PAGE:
only at the place where the payment was to be deposited, but
also the place where it was ultimately to be received by the
would-be intended recipient.
Crawford, 115 F.3d at 1406.
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The government also contends that the Tulsa policy applied because
the police had initiated the stop on a public way. But the policy authorizes
impoundment “when the offense the vehicle was initially stopped for
occurred on a public way,” not when the stop itself occurred on a public
way. Supp. R., Exh. 6 at p. 1 of 5 (emphasis added). The term “offense”
typically refers to “a violation of the law; a crime, often a minor one.”
United States v. Collins, 859 F.3d 1207, 1212 (10th Cir. 2017) (quoting
Black’s Law Dictionary (10th ed. 2014)). The stop of Mr. Woodard was
not an offense. Because no offense took place on a public way, the policy
did not allow impoundment.
The dissent concludes that the impoundment policy allowed the
police to impound a car from anywhere to prevent a traffic hazard or
vandalism. Dissent at 2–5. Under the dissent’s view, the policy authorizes
impoundment even if no offense had occurred on a public way and no stop
has been initiated there. This interpretation conflicts with the policy
language and deviates from the views of the parties.
The policy statement unambiguously limits impoundment to removal
of vehicles from a public way:
Officers will impound vehicles only when necessary. Officers
are authorized to move or cause to be removed any vehicle from
a street, highway, shoulder, or other public way to the nearest
garage designated or maintained by the City of Tulsa that meets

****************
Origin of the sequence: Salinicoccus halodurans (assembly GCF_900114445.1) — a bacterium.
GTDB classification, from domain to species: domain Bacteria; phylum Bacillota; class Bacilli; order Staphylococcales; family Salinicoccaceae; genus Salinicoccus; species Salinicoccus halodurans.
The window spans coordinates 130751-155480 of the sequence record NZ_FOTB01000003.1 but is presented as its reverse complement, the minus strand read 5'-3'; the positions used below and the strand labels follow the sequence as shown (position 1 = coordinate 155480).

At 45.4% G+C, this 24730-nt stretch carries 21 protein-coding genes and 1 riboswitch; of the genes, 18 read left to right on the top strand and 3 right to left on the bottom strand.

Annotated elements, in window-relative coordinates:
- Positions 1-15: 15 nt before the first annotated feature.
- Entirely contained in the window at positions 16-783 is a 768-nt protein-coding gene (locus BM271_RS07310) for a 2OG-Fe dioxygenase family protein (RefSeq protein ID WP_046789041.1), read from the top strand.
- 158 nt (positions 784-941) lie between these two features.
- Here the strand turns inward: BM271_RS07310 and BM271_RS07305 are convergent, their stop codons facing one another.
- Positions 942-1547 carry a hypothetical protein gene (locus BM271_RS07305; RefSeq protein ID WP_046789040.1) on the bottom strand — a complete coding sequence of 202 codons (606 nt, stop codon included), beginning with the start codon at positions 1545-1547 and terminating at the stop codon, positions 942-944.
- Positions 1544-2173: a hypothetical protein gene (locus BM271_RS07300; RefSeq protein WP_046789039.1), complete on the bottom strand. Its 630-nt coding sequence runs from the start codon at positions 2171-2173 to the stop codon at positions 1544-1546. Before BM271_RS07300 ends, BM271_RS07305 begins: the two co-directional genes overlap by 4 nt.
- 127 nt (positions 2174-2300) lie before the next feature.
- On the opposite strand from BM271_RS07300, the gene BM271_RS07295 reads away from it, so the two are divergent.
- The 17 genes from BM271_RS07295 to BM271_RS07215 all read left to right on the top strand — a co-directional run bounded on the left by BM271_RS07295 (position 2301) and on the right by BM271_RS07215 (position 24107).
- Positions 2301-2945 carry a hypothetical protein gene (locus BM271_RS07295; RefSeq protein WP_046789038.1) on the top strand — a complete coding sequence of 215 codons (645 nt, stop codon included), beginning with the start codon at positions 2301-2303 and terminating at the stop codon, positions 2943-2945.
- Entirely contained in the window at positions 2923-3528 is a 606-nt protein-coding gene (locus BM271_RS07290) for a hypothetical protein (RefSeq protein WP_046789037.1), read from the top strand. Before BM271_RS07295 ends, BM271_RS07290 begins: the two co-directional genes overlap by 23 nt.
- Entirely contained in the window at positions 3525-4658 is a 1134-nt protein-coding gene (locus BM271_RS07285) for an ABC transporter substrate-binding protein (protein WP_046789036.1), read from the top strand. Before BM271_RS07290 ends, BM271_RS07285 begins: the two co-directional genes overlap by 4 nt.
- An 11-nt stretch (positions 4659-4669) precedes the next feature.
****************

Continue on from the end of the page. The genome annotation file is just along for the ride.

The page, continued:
the criteria for vehicle impoundment. State statute prohibits
Appellate Case: 20-5004 Document: 010110553052 Date Filed: 07/26/2021 Page: 9
officers from using the insurance database as the primary reason
for a traffic stop. Officers shall use discretion when impounding
vehicles based on the lack of compulsory insurance.
Supp. R., Exh. 6 at p. 1 of 5. The dissent does not mention this provision
even though it constitutes the entirety of the policy statement for
impoundment of vehicles. Id.
Indeed, the policy defines “vehicle impoundment” by reference to a
VEHICLE IMPOUNDMENT - to remove or cause to be removed
a vehicle from a street, highway, shoulder, or other public way
by an officer, and stored in a designated facility contracted by
the City of Tulsa.
The dissent ignores both the policy statement and the definition of
“vehicle impoundment,” focusing instead on a separate section under the
1. Officers may impound vehicles in the following
. . .
b. [Sentence 1] A vehicle has been abandoned or the
driver was arrested and the vehicle is left unattended in a
location that would constitute a traffic hazard or is highly
susceptible to damage or vandalism. [Sentence 2] This
includes private property open to the public when the
offense the vehicle was initially stopped for occurred on a
Appellate Case: 20-5004 Document: 010110553052 Date Filed: 07/26/2021 Page: 10
Id. As part of the broader policy, the first sentence proceeds from the
general rule that the vehicle must be on a public way. So a car on a public
way may be impounded if (1) it was abandoned or the driver was arrested
and (2) a traffic hazard would otherwise exist or the car would be highly
susceptible to damage or vandalism. The second sentence adds that a
vehicle left on private property may be impounded if the traffic stop had